Cross-section of the column, showing the room which contained Trajan's ashes. [8]

Some scholars theorise that the column's shape and location, which forced those who wished to view the scenes on the spiraling frieze to circumambulate the monument at a close distance, are evidence of it having been designed as a place of burial.

To the Romans, “[in] man's memory lay a form of immortality [...]”[5]. A man lives on after death for as long as he remains in living memory, and for that reason many Romans would go through great lengths to ensure they would not be forgotten: building gardens around one's tomb to draw in visitors and providing funds to pay for yearly rites to be organised at one's final resting for many years to come are just some examples. In Roman funerary custom, circumambulation was another such way to provoke interaction with a funerary monument, thus keeping the memory of the deceased alive and ensuring his immortality [6].

Although there is no conclusive evidence that shows that ceremonies were held in Trajan's honour at the site of the column, it would not be unreasonable to assume that at the least funerary rituals were organised on the occasion of Trajan's burial. However, any Romans passing by – and the column was located in one of the busiest areas of Rome – who were lured in by the impressive sight of the monument, and who proceeded to circle the column in order to examine the war scenes depicted on the frieze, would thereby – perhaps unknowingly – engage in a modest ritual in Trajan's honour.

In this light, it would seem unlikely to construe the column's design and placement, encouraging passers-by to circumambulate, as a simple coincidence. If we assume this effect was deliberate, it provides a clue that Trajan's burial in the column had been devised before its construction had started.

However, this would mean Trajan had already given some indication that he wanted to be buried inside the column. It is important to once again emphasize how unusual – unorthodox perhaps – a burial, not even in a proper imperial mausoleum, inside the pomerium was. Permission for burial in the city could not be granted before Trajan's death, and to build a funerary site in the heart of the city in anticipation would surely have been considered an affront to the Senate and ancient custom. Therefore we believe the column was not intended as a funerary monument, but only became one by an ad hoc decision of Hadrian.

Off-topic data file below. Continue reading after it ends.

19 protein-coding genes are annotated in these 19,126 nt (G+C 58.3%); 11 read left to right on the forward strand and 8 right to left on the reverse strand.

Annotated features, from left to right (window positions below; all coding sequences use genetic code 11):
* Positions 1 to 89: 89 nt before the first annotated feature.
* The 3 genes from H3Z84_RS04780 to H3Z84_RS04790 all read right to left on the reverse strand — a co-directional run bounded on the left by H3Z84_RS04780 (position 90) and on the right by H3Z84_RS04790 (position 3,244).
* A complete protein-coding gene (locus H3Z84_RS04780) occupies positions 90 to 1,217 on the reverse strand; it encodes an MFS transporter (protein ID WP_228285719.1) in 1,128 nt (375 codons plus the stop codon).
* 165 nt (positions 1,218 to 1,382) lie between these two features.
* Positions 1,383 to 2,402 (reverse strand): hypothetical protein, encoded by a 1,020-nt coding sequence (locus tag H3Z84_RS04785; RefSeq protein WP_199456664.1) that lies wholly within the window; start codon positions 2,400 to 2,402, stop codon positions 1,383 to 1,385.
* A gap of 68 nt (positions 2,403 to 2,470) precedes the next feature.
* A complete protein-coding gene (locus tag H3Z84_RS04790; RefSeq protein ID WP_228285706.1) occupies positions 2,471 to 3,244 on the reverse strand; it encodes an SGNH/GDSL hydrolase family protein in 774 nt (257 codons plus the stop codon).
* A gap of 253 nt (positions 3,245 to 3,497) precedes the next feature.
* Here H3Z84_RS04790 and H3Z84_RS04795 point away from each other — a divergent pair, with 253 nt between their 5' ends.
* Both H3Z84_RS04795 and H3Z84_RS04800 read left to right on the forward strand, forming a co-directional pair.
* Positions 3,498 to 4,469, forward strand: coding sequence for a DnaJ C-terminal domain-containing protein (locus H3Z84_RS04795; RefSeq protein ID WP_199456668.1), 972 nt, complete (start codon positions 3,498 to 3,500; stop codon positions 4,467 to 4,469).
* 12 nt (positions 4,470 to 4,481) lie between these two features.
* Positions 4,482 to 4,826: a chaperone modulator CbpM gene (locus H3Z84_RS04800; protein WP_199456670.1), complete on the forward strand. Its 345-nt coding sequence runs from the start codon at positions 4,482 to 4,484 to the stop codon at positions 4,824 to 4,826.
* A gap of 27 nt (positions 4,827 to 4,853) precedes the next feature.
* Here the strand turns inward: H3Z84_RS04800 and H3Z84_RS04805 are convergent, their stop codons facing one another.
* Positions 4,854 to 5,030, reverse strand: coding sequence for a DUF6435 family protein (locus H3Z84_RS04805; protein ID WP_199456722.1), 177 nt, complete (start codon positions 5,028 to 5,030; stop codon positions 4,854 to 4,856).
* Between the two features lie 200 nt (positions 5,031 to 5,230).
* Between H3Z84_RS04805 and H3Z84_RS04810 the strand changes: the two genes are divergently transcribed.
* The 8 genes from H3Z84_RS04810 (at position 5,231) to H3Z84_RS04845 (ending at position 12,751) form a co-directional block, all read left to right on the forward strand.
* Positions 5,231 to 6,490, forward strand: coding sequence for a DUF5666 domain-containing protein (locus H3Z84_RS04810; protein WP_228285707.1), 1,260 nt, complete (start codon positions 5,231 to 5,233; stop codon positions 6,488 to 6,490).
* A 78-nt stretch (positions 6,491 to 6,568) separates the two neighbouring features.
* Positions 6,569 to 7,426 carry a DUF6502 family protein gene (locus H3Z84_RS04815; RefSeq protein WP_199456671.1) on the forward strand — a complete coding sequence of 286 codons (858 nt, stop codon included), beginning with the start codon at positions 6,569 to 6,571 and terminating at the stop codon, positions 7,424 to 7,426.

1. Eutropius, Breviarum ab urbe condita 8.5.2: “[Traianus] inter divos relatus est solusque omnium intra urbem sepultus est. Ossa conlata in urnam auream inforo, quod aedificavit, sub columna posita sunt (...)” Transl.: "[Trajan] was enrolled among the gods, and was the only one of all the emperors that was buried within the city. His bones, contained in a golden urn, lie in the forum which he himself built, under a pillar (...) "
  2. P.J.E. Davies, 'The Politics of Perpetuation: Trajan's Column and the Art of Commemoration', American Journal of Archaeology, Vol. 101, No. 1 (Jan., 1997), p. 45
  3. Julian Bennett, Trajan: Optimus Princeps, Bloomington: Indiana University Press (1997), pp. 202-204
  4. F.J. de Waele, Marcus Ulpianus Trajanus. Veldheer, bouwheer, rijksheer, Nijmegen (1956), p. 48
  5. P.J.E. Davies, 'The Politics of Perpetuation: Trajan's Column and the Art of Commemoration', American Journal of Archaeology, Vol. 101, No. 1 (Jan., 1997), p. 49
  6. P.J.E. Davies, 'The Politics of Perpetuation: Trajan's Column and the Art of Commemoration', American Journal of Archaeology, Vol. 101, No. 1 (Jan., 1997), pp. 49-58
  7. C'est quoi. Pomerium. (As accessed on the 27th of August, 2015)
  8. Rome across Europe. Trajan's Column: A Historical Comic Book. (As accessed on the 27th of August, 2015)